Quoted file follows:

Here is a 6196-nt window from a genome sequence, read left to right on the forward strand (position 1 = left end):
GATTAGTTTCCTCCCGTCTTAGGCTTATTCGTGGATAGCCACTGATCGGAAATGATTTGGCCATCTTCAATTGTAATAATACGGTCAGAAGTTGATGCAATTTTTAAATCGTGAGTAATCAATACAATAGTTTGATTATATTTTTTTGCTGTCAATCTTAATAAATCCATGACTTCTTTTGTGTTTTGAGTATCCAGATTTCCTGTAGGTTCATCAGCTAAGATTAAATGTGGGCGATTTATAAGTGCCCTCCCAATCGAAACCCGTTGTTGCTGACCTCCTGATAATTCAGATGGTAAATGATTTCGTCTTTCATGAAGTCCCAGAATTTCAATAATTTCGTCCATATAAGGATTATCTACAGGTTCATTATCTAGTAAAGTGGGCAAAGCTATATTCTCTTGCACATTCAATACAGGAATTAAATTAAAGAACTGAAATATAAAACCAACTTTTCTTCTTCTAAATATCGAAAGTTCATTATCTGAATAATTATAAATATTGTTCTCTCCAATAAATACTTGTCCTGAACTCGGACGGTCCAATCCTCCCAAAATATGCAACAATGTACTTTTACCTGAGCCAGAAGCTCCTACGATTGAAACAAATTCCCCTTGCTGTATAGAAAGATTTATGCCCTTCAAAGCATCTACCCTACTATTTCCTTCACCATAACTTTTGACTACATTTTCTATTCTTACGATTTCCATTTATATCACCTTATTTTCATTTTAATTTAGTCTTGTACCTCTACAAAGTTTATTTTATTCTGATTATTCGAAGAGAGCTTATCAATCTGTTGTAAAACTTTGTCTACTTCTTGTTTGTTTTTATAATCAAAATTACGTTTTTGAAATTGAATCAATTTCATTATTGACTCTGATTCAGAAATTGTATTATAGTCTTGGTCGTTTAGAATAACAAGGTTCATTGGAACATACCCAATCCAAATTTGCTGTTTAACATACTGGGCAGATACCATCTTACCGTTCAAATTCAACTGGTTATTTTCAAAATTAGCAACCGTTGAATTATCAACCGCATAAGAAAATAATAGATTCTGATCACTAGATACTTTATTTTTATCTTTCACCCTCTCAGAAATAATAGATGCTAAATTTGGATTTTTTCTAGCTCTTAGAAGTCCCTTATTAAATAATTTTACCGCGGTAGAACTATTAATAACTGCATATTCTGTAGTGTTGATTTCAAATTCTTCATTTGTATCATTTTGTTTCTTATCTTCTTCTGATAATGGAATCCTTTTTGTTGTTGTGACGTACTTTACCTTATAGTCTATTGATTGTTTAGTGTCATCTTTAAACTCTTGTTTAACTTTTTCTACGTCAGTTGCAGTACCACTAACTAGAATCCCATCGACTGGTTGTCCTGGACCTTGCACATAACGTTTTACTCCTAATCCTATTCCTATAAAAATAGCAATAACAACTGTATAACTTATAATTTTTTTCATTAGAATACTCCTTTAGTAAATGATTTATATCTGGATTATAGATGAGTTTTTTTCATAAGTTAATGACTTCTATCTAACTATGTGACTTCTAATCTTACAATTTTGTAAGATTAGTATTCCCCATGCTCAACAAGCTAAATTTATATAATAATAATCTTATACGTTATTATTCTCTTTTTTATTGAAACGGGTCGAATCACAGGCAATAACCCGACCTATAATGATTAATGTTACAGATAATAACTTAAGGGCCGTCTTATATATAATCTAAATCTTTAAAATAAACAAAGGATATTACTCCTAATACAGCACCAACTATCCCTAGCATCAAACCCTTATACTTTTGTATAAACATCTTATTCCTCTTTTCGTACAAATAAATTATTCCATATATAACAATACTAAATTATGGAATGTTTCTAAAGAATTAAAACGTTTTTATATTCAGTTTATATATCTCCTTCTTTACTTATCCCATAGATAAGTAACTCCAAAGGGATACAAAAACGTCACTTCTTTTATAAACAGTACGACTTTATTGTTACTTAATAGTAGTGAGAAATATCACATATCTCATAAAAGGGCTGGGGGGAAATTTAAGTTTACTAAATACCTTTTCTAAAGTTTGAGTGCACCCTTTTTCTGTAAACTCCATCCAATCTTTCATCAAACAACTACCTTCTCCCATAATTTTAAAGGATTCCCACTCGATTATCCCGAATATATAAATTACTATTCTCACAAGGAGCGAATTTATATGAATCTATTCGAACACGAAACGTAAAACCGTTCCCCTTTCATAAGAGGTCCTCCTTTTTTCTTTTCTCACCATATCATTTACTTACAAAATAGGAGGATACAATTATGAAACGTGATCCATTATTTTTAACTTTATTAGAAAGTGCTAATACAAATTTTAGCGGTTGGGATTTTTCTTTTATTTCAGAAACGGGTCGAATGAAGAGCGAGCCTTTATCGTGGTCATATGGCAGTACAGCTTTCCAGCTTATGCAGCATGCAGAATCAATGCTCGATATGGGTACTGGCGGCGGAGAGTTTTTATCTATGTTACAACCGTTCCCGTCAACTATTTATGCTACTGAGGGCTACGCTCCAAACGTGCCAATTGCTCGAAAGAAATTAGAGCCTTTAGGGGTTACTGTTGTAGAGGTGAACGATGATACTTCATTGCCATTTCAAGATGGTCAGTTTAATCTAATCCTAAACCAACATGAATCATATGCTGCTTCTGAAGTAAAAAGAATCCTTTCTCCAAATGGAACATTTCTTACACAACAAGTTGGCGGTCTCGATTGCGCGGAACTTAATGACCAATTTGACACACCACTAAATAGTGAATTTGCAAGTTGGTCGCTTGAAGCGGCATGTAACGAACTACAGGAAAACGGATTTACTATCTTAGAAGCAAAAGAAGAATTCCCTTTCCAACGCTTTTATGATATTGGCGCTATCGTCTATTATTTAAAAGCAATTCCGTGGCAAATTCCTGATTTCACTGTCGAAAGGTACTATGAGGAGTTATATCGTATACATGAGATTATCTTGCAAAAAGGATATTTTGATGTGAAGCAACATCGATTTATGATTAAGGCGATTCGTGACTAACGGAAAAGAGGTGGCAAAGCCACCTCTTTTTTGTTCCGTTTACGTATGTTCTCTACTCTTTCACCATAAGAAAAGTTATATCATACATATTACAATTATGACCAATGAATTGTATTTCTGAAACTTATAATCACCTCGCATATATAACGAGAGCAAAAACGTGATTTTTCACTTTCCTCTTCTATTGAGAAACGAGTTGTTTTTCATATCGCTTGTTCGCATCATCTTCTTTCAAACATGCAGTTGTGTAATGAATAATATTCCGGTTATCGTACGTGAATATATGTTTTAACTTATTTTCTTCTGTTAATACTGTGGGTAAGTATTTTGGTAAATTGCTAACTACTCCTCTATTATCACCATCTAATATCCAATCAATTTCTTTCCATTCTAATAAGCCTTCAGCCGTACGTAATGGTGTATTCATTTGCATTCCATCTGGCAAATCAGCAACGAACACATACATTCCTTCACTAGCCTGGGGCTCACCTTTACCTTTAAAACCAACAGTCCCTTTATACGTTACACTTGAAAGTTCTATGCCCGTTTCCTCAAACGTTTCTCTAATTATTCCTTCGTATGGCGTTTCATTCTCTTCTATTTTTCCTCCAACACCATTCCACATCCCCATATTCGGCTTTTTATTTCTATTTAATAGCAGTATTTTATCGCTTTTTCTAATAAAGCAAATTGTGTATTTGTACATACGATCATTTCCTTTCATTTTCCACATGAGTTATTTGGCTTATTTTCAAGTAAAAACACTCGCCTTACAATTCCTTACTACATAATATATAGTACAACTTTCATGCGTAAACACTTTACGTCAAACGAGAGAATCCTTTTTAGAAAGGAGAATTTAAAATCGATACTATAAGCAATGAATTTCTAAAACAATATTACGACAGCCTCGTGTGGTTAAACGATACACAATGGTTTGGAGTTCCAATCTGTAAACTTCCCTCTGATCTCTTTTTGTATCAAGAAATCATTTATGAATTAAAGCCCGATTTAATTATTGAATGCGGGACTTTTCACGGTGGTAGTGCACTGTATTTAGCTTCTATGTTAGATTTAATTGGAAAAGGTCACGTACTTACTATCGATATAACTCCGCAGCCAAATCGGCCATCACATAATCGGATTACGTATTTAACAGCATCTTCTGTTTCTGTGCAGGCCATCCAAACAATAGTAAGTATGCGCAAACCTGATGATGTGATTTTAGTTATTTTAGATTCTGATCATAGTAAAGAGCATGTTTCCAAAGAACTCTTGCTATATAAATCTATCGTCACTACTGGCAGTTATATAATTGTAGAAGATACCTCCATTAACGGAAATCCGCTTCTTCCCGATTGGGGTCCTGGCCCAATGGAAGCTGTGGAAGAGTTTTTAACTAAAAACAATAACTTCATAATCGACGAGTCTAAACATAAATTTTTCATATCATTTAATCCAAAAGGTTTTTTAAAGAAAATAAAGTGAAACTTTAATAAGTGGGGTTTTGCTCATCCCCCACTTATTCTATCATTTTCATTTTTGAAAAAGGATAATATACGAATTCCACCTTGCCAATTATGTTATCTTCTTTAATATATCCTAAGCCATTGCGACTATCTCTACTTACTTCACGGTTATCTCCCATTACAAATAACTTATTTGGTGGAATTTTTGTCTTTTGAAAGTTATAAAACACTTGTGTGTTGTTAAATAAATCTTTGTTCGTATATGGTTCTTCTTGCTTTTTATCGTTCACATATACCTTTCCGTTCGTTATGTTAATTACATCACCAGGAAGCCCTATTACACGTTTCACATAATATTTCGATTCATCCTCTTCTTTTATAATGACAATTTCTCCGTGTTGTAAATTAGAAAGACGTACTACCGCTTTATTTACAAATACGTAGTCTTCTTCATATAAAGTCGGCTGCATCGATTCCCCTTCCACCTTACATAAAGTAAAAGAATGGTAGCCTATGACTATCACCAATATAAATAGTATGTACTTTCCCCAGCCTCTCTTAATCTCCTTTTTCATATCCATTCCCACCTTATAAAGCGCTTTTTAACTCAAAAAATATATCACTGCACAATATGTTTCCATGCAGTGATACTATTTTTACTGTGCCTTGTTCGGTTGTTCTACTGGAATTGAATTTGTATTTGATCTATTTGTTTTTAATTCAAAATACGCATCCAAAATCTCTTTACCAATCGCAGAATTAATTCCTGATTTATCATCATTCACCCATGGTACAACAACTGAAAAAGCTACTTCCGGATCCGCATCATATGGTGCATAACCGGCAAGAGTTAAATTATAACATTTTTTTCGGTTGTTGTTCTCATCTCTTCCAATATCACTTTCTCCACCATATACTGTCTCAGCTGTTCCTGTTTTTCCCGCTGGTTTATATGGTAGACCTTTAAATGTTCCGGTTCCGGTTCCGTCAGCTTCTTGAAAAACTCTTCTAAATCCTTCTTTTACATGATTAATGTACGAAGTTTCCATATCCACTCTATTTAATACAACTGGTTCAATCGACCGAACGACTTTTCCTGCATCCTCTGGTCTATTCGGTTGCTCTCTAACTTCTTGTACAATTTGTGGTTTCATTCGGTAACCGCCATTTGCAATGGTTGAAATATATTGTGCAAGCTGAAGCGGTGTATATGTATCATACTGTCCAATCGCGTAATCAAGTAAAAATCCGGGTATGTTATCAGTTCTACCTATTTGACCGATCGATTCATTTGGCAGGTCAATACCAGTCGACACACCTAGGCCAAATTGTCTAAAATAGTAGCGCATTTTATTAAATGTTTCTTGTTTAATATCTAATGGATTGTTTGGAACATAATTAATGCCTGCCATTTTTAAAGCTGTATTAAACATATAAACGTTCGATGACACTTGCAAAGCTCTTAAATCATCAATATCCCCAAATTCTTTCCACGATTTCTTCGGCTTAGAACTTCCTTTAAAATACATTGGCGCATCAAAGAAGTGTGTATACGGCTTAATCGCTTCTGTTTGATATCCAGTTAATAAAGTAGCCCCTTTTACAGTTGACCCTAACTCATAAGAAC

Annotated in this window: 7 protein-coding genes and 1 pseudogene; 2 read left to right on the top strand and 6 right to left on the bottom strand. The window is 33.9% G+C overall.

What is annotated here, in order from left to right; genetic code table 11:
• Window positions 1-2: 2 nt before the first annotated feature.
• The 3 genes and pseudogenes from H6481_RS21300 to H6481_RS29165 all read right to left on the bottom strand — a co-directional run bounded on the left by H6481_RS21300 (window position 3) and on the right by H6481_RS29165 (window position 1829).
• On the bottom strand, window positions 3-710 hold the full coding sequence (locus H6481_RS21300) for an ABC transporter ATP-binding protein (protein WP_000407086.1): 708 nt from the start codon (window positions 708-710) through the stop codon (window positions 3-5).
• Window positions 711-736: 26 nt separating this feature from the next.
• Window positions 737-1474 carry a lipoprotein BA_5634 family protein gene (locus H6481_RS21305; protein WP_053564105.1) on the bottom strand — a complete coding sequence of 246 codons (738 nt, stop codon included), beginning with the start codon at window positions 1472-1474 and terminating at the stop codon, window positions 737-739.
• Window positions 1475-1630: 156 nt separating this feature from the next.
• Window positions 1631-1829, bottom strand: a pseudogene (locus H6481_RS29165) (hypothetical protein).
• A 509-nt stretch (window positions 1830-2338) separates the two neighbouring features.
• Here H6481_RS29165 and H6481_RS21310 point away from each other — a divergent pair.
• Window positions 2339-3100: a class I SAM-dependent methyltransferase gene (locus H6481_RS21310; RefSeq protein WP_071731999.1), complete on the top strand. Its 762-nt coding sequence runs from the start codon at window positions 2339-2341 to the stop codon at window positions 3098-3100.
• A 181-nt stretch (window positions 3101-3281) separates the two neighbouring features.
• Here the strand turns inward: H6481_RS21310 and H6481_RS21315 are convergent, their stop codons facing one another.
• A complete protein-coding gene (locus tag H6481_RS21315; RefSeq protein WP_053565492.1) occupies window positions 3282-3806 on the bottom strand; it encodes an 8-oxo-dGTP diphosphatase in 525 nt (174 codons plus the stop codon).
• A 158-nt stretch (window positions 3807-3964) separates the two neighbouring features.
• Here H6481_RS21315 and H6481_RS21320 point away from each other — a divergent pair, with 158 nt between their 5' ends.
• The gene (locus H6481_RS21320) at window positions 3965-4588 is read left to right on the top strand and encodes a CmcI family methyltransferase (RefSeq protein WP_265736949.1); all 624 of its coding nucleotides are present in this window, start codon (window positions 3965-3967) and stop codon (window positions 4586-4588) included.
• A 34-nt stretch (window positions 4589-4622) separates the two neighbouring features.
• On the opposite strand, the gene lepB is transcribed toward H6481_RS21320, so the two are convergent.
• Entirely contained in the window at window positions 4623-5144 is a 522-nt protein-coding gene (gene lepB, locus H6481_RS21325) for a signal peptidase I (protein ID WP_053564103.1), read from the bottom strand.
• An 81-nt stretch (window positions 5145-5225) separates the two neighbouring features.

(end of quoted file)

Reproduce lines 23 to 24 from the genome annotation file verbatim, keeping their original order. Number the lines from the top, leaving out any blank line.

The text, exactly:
• Entirely contained in the window at window positions 4623-5144 is a 522-nt protein-coding gene (gene lepB, locus H6481_RS21325) for a signal peptidase I (protein ID WP_053564103.1), read from the bottom strand.
• An 81-nt stretch (window positions 5145-5225) separates the two neighbouring features.